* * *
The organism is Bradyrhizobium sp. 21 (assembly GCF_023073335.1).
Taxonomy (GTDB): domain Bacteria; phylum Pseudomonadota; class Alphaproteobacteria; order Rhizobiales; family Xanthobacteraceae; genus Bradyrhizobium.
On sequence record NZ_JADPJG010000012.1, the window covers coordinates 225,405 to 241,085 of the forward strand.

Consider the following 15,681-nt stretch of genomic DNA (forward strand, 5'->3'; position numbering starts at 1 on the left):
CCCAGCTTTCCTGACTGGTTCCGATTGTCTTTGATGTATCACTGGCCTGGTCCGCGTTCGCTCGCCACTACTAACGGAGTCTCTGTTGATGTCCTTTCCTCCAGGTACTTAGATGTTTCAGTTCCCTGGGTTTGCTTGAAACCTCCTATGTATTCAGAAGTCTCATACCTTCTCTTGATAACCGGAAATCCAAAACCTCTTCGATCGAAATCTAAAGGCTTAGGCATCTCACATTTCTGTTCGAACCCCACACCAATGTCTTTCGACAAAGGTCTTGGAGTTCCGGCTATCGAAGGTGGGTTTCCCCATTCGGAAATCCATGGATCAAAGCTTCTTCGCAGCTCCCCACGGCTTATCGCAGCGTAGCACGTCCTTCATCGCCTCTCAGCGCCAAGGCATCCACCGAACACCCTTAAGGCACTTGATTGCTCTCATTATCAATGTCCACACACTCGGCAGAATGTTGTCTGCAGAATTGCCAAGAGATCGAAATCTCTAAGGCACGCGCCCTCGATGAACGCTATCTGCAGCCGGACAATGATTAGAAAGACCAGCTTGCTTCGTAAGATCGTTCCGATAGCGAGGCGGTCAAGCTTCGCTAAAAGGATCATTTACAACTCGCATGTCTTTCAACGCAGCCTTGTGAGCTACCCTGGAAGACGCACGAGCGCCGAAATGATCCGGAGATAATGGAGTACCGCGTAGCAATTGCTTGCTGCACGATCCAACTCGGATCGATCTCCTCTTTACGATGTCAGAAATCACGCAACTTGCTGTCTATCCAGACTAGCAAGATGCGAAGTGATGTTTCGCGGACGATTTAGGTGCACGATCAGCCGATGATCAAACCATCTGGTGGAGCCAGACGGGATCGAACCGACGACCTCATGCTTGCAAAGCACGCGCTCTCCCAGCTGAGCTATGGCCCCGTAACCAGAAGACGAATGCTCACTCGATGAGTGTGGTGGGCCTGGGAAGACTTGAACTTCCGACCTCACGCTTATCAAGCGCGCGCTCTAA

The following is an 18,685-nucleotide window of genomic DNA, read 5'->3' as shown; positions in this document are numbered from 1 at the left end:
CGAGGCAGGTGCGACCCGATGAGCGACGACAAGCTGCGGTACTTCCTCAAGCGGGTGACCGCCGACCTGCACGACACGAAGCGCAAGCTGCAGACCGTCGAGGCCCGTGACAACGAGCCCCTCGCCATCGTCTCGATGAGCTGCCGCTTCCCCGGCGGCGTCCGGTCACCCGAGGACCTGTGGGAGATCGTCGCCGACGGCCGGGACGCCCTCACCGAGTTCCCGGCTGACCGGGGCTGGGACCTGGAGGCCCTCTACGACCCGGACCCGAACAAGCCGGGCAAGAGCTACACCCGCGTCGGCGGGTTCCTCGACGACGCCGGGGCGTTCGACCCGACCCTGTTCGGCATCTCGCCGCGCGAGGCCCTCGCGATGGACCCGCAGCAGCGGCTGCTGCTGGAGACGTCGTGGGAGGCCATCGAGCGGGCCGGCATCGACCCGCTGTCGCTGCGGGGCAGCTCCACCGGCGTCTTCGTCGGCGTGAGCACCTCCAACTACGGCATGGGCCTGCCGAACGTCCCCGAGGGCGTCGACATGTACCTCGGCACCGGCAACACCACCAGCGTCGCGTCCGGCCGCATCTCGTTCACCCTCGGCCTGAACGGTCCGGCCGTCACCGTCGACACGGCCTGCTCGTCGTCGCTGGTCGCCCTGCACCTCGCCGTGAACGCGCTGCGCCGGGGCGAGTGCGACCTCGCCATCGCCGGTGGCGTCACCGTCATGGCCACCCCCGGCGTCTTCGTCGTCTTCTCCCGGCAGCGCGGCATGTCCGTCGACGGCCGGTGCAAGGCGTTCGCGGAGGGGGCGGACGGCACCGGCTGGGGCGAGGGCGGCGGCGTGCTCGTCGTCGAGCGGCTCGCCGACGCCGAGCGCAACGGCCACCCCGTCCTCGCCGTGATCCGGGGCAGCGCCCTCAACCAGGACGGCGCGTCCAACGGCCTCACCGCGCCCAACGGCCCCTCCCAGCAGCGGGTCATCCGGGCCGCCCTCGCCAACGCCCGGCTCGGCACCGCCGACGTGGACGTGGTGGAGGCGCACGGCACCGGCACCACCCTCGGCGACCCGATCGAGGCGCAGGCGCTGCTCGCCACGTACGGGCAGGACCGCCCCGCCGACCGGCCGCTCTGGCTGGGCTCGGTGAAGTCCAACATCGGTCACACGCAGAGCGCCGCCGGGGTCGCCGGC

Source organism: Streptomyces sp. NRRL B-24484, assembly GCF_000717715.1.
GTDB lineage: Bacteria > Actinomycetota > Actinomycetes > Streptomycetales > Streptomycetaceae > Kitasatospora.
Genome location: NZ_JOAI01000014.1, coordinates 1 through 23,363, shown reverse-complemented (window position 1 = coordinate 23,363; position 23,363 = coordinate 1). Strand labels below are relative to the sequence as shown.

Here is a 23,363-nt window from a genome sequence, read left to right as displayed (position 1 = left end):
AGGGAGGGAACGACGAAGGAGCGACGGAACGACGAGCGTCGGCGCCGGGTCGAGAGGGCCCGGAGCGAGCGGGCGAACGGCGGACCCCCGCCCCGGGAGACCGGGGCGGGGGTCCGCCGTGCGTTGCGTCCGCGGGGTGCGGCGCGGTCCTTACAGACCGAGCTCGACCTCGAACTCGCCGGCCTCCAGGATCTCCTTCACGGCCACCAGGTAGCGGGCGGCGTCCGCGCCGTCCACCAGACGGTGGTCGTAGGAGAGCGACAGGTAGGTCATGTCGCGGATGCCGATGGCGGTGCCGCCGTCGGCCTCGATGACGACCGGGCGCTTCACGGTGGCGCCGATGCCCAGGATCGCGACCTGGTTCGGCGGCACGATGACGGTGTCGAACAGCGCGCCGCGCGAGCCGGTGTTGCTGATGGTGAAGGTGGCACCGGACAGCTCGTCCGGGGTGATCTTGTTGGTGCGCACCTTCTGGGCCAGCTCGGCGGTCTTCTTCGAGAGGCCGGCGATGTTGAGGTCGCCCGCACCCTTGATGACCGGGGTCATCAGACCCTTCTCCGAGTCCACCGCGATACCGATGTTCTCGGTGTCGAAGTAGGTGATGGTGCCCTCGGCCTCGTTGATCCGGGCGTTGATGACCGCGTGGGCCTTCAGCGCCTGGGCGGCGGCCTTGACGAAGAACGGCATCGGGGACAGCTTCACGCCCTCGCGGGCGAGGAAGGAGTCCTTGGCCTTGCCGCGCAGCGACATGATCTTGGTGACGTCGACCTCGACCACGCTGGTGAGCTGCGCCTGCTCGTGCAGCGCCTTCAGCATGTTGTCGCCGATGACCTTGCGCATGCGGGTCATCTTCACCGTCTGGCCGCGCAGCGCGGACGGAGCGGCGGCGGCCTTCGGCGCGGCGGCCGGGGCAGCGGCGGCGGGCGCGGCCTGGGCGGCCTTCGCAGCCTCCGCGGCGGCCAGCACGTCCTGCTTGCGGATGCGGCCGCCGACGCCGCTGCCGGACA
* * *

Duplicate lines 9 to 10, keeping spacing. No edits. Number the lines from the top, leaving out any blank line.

GTDB lineage: Bacteria > Actinomycetota > Actinomycetes > Streptomycetales > Streptomycetaceae > Kitasatospora.
Genome location: NZ_JOAI01000014.1, coordinates 1 through 23,363, shown reverse-complemented (window position 1 = coordinate 23,363; position 23,363 = coordinate 1). Strand labels below are relative to the sequence as shown.